What do foals exhibit when they have roundworms?
rough hair-coat and "pot belly"
How can you control Parascaris equorum?
de-worm pregnant mares, manure disposal, do not overcrowd
What are some nematodes (the strongyles) of the Equine?
Strongylus vulgaris, Strongylus equinus, Strongylus edentatus
Where do "Strongyles" inhabit?
the cecum and small intestine
Why are strongyles sometimes called bloodworms?
they ingest blood creating dark colored adult worms
What kind of life cycle do strongyles have?
When do strongyle larva develop?
to infective third stage on pasture
What is critical for strongyle larva survival?
moisture and warmth
How are strongyles transmitted?
through ingestion of the third stage larval while grazing
Which strongyle is the most pathogenic of the group?
What are trichostrongyles?
What is Haemonchus contortus?
twisted stomach worm, wire worm, barber pole worm
What does Haemonchus contortus inhabit?
abomasum and consumes blood
what kind of life cycle do Haemonchus contortus have?
What are some clinical signs of Haemonchus contortus?
unthrifty, weight loss, "bottle jaw"
What is Nematodirus spp?
What does Nematodirus spp inhabit?
small intestine of ruminant
What are some clinical signs of Nematodirus spp?
decreased appetite and decreased weight gain, diarrhea and dehydration, death in lambs
What is Ctenocephalides felis?
What happens in stage 1 of Ctenocephalides felis?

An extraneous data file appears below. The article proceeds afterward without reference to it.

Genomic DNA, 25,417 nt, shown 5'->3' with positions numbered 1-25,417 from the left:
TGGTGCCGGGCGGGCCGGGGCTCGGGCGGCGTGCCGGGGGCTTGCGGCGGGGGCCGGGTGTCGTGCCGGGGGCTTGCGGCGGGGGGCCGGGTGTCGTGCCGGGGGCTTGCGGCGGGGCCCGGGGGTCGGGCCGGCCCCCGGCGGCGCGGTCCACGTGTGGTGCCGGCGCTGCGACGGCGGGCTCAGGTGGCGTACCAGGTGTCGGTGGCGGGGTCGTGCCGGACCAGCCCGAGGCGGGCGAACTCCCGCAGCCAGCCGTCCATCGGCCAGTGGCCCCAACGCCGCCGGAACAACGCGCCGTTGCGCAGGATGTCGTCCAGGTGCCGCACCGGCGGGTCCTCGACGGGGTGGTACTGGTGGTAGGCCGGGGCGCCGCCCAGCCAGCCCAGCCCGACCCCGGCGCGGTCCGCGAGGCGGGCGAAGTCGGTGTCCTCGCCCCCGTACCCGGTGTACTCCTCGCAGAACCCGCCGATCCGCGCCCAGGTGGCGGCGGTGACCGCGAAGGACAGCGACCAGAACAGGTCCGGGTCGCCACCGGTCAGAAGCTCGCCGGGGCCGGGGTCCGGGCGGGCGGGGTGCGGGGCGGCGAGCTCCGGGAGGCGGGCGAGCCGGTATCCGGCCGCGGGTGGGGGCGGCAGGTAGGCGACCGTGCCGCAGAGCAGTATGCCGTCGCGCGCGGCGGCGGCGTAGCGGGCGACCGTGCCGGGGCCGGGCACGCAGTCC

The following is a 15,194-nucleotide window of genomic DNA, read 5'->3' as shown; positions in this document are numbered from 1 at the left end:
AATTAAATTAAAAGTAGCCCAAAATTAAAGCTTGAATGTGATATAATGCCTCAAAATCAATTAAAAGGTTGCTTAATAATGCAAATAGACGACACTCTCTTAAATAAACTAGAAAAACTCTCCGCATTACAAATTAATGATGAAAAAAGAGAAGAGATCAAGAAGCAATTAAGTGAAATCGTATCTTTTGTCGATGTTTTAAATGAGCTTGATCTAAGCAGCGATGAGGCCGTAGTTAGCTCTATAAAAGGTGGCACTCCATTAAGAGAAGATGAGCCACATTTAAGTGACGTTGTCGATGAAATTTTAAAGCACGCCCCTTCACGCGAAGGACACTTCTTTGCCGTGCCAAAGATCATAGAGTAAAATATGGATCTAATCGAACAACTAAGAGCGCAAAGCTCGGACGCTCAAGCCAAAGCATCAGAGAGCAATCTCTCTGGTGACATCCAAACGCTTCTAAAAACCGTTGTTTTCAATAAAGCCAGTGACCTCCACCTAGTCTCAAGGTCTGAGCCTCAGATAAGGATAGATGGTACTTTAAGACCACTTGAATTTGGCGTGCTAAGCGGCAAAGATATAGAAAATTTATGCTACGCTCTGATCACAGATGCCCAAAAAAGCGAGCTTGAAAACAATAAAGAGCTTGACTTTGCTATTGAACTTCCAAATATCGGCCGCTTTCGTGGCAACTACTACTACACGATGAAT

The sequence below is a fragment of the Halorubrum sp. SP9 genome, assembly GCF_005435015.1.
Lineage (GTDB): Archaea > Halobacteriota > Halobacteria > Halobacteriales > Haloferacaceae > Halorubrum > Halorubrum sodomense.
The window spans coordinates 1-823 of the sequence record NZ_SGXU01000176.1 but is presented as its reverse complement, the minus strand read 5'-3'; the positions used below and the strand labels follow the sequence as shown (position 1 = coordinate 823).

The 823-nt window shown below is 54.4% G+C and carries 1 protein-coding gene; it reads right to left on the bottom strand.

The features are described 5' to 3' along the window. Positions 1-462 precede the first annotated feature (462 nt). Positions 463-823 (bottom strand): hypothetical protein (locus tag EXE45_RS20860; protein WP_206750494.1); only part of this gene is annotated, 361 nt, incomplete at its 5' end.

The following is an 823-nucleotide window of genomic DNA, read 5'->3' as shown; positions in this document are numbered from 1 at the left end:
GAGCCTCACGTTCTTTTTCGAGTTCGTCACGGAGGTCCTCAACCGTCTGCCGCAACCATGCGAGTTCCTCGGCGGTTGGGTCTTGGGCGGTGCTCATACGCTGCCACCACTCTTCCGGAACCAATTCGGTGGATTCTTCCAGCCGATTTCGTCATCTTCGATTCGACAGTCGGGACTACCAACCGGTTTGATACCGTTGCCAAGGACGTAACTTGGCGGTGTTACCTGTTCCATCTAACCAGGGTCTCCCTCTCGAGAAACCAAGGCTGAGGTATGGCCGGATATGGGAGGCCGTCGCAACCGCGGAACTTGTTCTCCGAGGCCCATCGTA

1/3 of population in owners home and female lays eggs daily
What happens in stage 2 of Ctenocephalides felis?
57% of population are larval, caterpillar-like, grazing on "flea dirt", stage at which pick up tapeworm eggs
What happens in stage 3 of Ctenocephalides felis?
most young fleas have been killed off, only 8% make it to this stage
What happens in the final stage of Ctenocephalides felis?
they wait until they detect a nearby host
How do fleas detect a host?
vibrations, carbon dioxide, sound, light and heat
How long can fleas live unfed?
How long can fleas live without a host?
a few weeks
When do female fleas begin to produce eggs?
within 24-28 hours
What is FAD?
Flea Allergy Dermatitis
What should you do before FAD can be cured?
What is Dipylidium caninium?
What is Otedectes cynotis?
Are mites arachnids or insects?
Where do mites live?
on surface of the ear canal skin
What animals are mites found?
cats, dogs and rabbits
What are some symptoms of mites?
dark waxy deposits and exudate in the ear canal, irritation, inflammation
What may result from mites?
secondary bacterial infections
How long after mite eggs are laid do they hatch?
What are some concerns with ear mites?
hematoma, partial hearing loss, self-trauma and disfigurement
The time between invasion by a parasite and the recovery from the host of some new stage in the development of the parasite. The presence of the parasite within the host is difficult or impossible to detect
The time during which the presence of the parasite in the host can be detected by laboratory methods
The propensity of a parasite to infect only one given species of host. The parasite can exist in only one specific species
a word termination denoting a process, especially of a disease
a process of the condition resulting therefrom, especially of a disease
denoting a state or condition
denoting a state or condition
signifying a state or condition
The organism that harbors the sexual (adult) stage of the parasite
An organism that alternates with the vertebrate host and harbors the asexual (immature) stages of the parasite